Territorial and Maritime Dispute between Nicaragua and Honduras in the Caribbean Sea (Nicaragua v. Honduras)

Nicaragua v. HondurasOn 8 December 1999, Nicaragua instituted proceedings at the International Court of Justice against Honduras. The case related to a dispute about the establishment of a single maritime boundary between the areas of the territorial sea, continental shelf and exclusive economic zones of the two countries in the Caribbean Sea. Additionally, the Parties asked the Court to adjudge on sovereignty over the four islands located in the disputed area.

In its judgment of 8 October 2007, the Court unanimously ruled that Honduras had sovereignty over Bobel Cay, Savanna Cay, Port Royal Cay and South Cay. It also found that no boundary existed along the 15th parallel on the basis of state practice, as claimed by Honduras. The Court drew the boundary using a bisector method. It decided that the starting point would be fixed three nautical miles out to sea and instructed the Parties to negotiate the course of the line between the existing endpoint of the land boundary in the mouth of the Coco River and the starting point determined in the judgment. Finally, the Court adjusted the bisector line with the 12-mile breadth of territorial sea around the four islands allotted to Honduras.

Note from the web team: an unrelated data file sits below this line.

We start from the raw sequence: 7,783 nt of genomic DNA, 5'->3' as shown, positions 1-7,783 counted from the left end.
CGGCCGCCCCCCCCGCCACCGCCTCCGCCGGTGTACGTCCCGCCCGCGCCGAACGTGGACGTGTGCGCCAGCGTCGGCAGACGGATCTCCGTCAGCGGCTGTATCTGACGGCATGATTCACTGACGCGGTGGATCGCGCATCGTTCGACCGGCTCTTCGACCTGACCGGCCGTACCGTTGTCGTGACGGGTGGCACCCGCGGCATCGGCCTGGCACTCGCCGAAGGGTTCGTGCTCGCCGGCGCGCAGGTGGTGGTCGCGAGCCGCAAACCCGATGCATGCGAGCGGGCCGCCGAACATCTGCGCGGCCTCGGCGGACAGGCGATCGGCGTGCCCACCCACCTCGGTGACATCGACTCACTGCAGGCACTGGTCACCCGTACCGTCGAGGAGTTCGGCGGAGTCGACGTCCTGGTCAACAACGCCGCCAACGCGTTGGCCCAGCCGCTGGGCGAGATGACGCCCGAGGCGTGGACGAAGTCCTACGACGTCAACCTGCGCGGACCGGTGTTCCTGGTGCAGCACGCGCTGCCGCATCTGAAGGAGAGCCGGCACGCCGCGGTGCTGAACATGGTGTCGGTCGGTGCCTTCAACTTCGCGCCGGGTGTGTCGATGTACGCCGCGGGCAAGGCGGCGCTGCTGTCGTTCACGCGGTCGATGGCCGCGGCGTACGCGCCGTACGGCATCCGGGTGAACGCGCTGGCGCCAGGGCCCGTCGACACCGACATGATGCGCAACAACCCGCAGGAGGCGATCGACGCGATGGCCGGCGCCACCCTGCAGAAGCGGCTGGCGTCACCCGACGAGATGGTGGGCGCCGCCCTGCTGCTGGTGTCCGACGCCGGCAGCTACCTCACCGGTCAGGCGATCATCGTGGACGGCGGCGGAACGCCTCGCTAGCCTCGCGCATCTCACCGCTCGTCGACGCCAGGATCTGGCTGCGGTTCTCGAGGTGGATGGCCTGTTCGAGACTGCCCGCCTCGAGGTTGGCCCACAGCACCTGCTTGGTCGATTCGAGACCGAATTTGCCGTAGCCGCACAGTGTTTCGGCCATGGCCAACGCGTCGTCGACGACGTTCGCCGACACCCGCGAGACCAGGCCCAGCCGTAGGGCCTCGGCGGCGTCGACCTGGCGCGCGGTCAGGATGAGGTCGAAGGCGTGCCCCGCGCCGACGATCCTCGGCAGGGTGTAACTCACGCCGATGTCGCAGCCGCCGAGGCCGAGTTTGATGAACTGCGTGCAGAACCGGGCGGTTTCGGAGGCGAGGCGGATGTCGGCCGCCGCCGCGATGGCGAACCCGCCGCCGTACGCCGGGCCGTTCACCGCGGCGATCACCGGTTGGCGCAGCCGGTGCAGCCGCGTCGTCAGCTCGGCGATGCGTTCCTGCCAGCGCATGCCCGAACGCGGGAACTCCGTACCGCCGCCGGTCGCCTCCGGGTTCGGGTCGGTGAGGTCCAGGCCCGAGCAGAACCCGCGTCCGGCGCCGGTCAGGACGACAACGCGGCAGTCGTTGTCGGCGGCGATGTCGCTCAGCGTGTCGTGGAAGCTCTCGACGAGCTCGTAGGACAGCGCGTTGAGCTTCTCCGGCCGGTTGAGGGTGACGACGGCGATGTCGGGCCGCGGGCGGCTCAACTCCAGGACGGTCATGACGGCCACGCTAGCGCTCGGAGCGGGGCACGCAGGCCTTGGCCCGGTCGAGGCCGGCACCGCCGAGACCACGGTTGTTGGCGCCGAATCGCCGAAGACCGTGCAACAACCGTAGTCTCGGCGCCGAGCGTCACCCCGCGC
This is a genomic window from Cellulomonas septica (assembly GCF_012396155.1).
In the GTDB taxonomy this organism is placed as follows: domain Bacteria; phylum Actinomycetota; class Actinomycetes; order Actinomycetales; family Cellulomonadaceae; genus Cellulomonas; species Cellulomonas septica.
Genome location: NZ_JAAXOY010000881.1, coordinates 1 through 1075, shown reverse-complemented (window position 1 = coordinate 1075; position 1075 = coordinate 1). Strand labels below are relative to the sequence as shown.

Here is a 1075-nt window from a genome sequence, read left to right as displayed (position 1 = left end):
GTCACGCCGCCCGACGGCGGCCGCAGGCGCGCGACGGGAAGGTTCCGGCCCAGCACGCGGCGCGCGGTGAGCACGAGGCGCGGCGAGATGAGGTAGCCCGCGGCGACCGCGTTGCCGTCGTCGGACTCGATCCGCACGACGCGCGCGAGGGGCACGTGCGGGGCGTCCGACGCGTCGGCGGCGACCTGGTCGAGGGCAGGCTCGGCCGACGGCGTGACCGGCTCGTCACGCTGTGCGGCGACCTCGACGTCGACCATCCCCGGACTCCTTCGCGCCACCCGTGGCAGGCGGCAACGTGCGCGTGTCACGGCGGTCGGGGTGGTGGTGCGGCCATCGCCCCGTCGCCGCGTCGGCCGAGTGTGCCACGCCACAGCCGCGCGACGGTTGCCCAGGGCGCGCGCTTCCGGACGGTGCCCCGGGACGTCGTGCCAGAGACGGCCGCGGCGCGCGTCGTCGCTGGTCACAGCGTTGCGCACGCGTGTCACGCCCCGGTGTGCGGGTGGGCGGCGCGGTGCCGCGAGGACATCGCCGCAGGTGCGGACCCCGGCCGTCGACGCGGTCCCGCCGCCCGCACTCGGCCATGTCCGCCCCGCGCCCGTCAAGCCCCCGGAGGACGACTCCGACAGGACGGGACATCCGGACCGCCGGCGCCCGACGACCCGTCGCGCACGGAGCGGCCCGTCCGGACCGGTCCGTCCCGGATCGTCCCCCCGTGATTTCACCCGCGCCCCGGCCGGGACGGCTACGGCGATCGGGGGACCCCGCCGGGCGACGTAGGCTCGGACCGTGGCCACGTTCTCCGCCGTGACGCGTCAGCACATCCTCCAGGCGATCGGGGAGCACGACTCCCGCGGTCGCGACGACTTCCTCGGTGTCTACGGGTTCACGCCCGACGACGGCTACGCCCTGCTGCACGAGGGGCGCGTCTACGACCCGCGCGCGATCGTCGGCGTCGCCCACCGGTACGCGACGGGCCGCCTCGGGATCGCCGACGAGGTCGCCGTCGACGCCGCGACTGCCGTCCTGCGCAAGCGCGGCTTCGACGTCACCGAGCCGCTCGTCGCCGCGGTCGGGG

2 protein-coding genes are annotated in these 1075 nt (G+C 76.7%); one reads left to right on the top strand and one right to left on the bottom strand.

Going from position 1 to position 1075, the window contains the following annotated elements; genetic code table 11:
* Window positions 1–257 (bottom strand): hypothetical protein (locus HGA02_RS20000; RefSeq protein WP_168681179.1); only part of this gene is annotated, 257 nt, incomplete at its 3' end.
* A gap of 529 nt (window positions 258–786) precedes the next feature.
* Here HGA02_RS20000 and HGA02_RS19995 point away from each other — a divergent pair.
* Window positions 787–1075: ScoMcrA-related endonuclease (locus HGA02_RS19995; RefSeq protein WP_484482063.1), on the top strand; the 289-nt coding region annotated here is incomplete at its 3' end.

Research/ miscellaneous (Research Document)
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